Cox School of Business
The index ranks more than 900 communities across the country. Vibrancy is measured as the level of supply, demand and government support for arts and culture on a per capita basis. The report highlights the top 20 large markets and top 20 medium and small markets. NCAR provides rank scores on all measures for every U.S. county on the interactive heat map.
In new research, Cox School’s Bo Kyung Kim explores the options for opera companies competing for position.
Paradoxically, the authors find, to create space for unconventional repertoire choices it may be necessary to make yet more conventional choices.
Reporter Hilarie M. Sheets with The New York Times has covered the research of Ann Marie Gan, an SMU student in the MA/MBA in Arts Management in the Cox School of Business and Meadows School of the Arts.
Gan authored the study with Zannie Giraud Voss, director of the National Center for Arts Research, NCAR, at Southern Methodist University, and Christine Anagnos, executive director of the Association of Art Museum Directors, AAMD. Continue reading
Women have made strides for equality in society, but gender gap still exists in art museum directorships
The Association of Art Museum Directors and the National Center for Arts Research at Southern Methodist University have released findings from a research study designed to understand the gender gap in art museum directorships and to explore potential factors to help the association’s member institutions advance toward greater gender equality. Continue reading
Numerous U.S. banks failed during the recent financial crisis — and more would have, absent governmental intervention, says short-selling expert Hemang Desai, an SMU professor.
New research from Desai suggests short sellers were sensitive to the leading indicators of the crisis, and were the first to react, ahead of equity analysts, ratings agencies and auditors.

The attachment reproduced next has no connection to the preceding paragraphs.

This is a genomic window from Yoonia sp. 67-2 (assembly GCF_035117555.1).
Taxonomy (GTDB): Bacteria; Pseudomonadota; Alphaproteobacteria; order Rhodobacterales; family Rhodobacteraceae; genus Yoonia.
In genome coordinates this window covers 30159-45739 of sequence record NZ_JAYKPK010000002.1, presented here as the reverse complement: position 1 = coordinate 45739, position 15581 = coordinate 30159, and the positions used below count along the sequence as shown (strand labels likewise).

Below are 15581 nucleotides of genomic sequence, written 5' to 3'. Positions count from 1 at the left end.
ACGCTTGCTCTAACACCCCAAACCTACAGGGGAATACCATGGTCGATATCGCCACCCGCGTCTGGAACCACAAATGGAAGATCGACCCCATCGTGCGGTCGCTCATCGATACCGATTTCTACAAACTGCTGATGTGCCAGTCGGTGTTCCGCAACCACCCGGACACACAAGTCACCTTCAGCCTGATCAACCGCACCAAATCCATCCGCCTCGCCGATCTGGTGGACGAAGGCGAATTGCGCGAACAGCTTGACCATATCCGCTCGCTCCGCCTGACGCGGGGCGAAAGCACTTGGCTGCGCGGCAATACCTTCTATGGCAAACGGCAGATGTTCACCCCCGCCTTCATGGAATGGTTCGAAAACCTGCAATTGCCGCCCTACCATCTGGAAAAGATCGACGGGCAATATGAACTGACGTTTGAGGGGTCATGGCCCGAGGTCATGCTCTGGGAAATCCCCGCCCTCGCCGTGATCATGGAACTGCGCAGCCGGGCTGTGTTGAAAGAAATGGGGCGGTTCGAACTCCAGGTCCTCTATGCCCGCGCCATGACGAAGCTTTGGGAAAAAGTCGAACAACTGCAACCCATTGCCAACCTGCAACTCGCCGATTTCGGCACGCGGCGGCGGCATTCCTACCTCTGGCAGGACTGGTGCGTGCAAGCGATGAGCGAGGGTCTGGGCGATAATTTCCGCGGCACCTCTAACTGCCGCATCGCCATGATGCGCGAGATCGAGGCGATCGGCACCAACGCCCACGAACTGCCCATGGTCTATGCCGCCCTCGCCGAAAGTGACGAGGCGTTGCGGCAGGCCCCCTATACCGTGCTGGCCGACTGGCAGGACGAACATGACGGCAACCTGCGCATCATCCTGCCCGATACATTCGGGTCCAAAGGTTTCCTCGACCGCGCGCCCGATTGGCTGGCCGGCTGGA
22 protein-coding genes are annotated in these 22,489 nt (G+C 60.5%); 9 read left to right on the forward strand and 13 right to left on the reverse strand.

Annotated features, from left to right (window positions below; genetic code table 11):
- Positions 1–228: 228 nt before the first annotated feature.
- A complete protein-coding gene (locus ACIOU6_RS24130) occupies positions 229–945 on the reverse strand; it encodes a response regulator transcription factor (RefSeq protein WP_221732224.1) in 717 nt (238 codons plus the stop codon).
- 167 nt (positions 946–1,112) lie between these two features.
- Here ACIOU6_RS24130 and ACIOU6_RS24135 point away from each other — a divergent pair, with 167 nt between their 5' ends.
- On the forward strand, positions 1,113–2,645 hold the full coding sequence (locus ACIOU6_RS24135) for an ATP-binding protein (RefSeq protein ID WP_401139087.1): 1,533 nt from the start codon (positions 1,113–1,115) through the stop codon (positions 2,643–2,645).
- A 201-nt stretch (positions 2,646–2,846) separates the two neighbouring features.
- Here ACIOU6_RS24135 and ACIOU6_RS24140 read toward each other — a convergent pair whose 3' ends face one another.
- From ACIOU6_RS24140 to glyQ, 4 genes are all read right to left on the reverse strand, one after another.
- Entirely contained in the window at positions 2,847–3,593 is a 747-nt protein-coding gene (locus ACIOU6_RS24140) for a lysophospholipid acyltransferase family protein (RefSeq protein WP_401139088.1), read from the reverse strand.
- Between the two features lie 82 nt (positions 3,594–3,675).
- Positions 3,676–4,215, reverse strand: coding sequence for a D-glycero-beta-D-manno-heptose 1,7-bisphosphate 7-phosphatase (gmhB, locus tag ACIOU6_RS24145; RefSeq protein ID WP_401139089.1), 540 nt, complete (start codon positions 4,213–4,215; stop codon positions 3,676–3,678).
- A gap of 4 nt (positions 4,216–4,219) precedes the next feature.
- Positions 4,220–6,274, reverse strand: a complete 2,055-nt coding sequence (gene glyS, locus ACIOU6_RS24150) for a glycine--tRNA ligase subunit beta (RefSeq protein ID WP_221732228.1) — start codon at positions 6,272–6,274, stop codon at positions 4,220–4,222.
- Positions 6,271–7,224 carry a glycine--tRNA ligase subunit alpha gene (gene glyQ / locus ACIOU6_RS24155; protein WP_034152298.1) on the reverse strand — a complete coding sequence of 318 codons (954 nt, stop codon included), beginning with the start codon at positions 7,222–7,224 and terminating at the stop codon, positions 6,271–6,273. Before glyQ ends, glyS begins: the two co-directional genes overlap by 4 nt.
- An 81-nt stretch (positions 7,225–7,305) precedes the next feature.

In a first-of-its-kind paper, SMU Cox Distinguished Finance Professor James Linck, with Viktar Fedaseyeu and Hannes Wagner, analyze directors — who they are, what they do and how much they are paid. Continue reading
Why has corporate America been awash in record levels of cash? Numerous theories are offered as to why firms amass: Firms themselves are riskier, volatile, pessimistic and have record profits, to name a few. But an overlooked reason, according to new research by SMU Cox Rauscher Chair William Maxwell and co-authors, is that firms are hedging refinancing risk. Cash is a hedge in case they cannot raise the funds they may need if credit conditions are tight or another type of shock hits.
Tension between the novel and the familiar leads to interesting insights for marketers.
The research offers lessons in how actual behavior trumps media portrayals of consumers’ perennial desires for novelty. Continue reading
Economists at SMU will analyze the roles social networks and isolation play in fighting hunger in North Texas.
Recent studies have found that household economic resources are not the only factor contributing to food insecurity, according to Thomas B. Fomby, SMU professor of economics. Continue reading